Today would have been the 67th birthday of broadcasting legend Sir Paul Holmes. To celebrate, Pete Douglas looks back on that strange time when a broadcaster could release an album on a major label for seemingly no other reason than shits and giggles.
“Hi there – do you sell many of these?”
“We are New Zealand’s biggest compact disc retailer sir…”
“Oh yeah, I get that. I mean do you sell many of these – the Paul Holmes album? You’ve got a couple of copies in the bin over there, I just wondered…”
“I’ve never seen that before sorry sir…”
“Never?! It’s a cultural artifact of sorts really. I mean before people got their noses all out of joint about Sonny Bill Williams and his boxing, Paul and his singing was really the grandest vanity project that a New Zealand celebrity had undertaken. Not to speak ill of the dearly departed at all, which I’m certainly not, but the sheer hubris of it all at the very least is kinda fascinating, don’t you think?….”
“Will that be all today sir?”
I’m standing in The Warehouse, failing miserably at striking up a conversation with the perplexed woman serving me at the entertainment desk. In my hand hovering between us, smirking almost knowingly is the image of Sir Paul Holmes (RIP), as pictured on the cover of his 2000 self-titled album.
I found the prized disc nestled in between Warehouse staples such as 101 Greatest Housework Songs and Chillsville Volume 3 – those kind of haphazard compilations that time has forgotten, and whose titles and artwork actually make you wince a little in embarrassment for the makers. A quick check on Spotify revealed the album was available digitally, but as I flicked through the liner notes and admired the cover art I realised that I wanted, nay needed, to own this artifiact of New Zealand history. I wanted to go back and understand how one would have experienced the album in 2000, after eagerly purchasing it for $34.95 and rushing it home to listen.
I can remember when the album first came out surprisingly vividly. I was at university and, without listening myself, was convinced it was garbage, an opinion no doubt formed by some desire on my part to cement my views on Holmes himself. Our household by this point had reached loggerheads on the topic of Holmes. I was young, and saw him as a standard bearer for all the middle-aged conservatism I disliked at the time in this fine country of ours. My dad, who worked with closely with Holmes during his initial failure and then eventual rise to power in the Auckland radio market during the late 80s, loved to say things like “no one in New Zealand can do what Paul Holmes does”.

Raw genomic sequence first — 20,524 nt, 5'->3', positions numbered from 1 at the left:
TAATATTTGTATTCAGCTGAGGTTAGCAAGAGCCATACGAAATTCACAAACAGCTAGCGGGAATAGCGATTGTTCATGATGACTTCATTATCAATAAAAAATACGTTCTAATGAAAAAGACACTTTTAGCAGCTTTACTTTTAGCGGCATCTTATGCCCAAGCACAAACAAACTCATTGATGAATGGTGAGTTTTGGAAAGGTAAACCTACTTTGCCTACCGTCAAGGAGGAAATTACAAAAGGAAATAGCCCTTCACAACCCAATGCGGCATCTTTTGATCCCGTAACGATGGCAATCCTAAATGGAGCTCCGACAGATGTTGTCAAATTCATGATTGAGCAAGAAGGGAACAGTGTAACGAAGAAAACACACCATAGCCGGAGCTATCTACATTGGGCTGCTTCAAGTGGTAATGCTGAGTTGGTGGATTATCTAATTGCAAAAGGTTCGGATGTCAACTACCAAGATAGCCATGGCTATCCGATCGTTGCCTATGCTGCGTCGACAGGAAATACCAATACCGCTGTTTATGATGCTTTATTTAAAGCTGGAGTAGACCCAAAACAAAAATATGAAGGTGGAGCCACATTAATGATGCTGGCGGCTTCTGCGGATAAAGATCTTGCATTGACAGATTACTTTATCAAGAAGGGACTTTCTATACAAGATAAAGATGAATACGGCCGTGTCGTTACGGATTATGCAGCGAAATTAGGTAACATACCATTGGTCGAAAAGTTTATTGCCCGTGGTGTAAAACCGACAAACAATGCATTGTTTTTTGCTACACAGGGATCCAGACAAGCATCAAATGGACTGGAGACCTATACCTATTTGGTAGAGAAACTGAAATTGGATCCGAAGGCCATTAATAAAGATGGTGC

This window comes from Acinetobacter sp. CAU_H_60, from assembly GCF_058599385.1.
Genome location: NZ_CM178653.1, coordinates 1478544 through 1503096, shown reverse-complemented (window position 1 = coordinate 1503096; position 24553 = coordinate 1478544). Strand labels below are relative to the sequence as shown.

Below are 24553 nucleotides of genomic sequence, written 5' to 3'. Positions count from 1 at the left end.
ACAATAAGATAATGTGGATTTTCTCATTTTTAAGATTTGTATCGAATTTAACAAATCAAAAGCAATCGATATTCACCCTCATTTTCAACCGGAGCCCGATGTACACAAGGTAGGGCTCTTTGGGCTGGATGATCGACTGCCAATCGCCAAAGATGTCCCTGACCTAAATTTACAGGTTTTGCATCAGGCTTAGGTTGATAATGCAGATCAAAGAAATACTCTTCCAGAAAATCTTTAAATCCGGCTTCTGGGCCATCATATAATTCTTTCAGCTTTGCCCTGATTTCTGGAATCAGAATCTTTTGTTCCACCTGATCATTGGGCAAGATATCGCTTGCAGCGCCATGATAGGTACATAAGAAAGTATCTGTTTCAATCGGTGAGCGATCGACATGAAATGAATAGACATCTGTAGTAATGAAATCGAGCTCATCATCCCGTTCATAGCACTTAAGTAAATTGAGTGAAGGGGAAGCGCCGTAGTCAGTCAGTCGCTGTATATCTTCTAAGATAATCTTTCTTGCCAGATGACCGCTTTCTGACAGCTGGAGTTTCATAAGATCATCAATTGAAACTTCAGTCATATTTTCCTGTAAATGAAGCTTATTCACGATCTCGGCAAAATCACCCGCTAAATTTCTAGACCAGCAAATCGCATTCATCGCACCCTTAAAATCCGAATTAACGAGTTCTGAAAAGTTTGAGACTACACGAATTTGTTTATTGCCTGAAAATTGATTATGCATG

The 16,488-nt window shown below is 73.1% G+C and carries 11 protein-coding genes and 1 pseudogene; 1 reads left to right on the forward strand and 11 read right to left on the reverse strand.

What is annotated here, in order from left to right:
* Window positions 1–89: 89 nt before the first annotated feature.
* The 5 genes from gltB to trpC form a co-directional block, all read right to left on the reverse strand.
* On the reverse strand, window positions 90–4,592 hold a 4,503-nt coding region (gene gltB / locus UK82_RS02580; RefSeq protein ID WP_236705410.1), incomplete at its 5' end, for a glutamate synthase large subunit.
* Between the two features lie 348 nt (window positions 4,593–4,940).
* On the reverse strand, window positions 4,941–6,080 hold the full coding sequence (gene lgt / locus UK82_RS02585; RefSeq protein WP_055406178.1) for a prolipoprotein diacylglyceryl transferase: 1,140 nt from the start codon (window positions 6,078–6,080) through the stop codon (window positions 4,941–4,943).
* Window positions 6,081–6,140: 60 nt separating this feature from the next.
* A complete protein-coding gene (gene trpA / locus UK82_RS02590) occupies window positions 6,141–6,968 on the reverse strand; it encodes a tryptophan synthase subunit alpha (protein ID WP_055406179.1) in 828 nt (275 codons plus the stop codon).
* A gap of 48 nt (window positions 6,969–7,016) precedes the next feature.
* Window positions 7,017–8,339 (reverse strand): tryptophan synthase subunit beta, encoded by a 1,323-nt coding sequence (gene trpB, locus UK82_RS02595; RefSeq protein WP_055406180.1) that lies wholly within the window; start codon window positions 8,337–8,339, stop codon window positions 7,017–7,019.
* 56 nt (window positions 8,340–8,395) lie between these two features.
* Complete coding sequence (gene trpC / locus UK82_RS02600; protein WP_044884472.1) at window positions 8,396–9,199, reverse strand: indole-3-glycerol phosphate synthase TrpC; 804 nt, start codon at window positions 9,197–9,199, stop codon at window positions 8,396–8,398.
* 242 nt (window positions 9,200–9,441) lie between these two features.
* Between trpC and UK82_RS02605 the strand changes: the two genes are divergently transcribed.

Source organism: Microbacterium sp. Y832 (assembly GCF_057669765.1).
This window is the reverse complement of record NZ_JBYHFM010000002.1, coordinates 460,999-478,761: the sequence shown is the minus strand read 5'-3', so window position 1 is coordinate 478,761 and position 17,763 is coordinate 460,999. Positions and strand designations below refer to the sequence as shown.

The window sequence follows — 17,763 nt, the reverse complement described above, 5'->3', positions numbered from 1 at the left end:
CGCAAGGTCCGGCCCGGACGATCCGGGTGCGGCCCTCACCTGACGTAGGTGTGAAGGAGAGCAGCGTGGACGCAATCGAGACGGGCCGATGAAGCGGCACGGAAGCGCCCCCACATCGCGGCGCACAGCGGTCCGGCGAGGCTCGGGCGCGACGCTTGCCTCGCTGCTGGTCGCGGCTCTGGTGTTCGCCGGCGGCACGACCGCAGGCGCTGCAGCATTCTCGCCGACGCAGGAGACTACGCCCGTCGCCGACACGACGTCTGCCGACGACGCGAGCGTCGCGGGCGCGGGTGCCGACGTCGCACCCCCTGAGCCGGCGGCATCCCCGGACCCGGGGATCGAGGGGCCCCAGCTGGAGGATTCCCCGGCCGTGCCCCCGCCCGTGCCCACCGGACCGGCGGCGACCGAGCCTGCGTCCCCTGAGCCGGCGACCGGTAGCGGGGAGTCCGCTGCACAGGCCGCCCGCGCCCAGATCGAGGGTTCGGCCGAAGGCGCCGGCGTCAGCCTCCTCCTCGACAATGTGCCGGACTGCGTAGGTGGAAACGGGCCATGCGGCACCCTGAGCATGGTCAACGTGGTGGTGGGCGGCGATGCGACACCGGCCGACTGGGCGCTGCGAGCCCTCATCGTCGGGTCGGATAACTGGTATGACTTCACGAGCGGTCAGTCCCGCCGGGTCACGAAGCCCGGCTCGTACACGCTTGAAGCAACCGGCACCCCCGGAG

Few things are more infuriating when you are young than someone saying something is good purely because there’s nothing better. So when the record arrived to a chorus of mockery I took it as a vindication of every bad thing I might have said about Holmes. Aspersions were soon cast on the platinum status that Warners and Holmes himself claimed the record achieved, and by early 2001 it was already a staple of bargain bins and joke birthday gifts throughout the land.
So why did he do it? By the turn of the millennium, Holmes was media king. Imagine Mike Hosking with a passion for real causes, an actual heart, and superior journalism skill. Holmes was everywhere – dominating Auckland morning radio, and then beaming into most of the country’s homes at 7pm each night, dual roles he’d held for over a decade. You could hardly blame him for getting itchy feet. This was five years before John Campbell came along and shook things up, so all he really had was himself, his celebrity, and his kingdom.
The first thing that strikes me about the package itself are the extensive notes penned by Paul himself:
“As a child I loved singing. I sang to family and friends and at home I learnt the lyrics to the popular songs of the day. I sang at school and worked on songs during lunchtimes and sang in the school choir. One day, however, at a school prizegiving I was given a two line solo. I was so nervous I sang flat. I was devastated and never sang to anyone again.
Now, over thirty years later, I’ve made a CD.”
Paul goes on to explain how his impromptu singing at a number of events evolved into the idea of releasing an album, the process of which sounds very organic and not at all like the insane ego-driven power trip 21-year-old me had once seen it as.
As if I was not feeling guilty enough at this point, Paul then sucker punches me from the grave with this:
“Warners were keen to go ahead. I hesitated, worried about public reaction if I suddenly turned up as a singer on a CD. At the end of 1999 I found out I had cancer. I decided what the hell. I had a chance to make a CD. l would do it.”
I am a truly horrible person.
And so it’s time to listen. It’s not amazing – Paul’s vocal is a little pinched, the music is such polished and slick Y2K adult-contemporary that it sounds a little bit like a karaoke track, and the pace is very sedate over the 47-minute running time. But Holmes can hold tune much better than I expected, and his taste, while very safe, is not bad. It’s white bread as hell, but ‘Fire & Rain’, ‘Reason to Believe’ and ‘Sundown’ are at the better end of the easy listening spectrum.
I realise that I’ve judged Paul a bit harshly. Sure, I’ll rarely listen to the album again. Sure, it would have been much better if Holmes recorded something reckless in 1975 when he was a rock ‘n roll DJ who looked a bit like a young Ian Hunter from Mott the Hoople. But it’s really not as bad as it could have been, and it sounds like Holmes genuinely enjoyed himself making it. And so long as that never results in an album of Rod Stewart covers by the dastardly Mike Hosking, maybe that’s OK.
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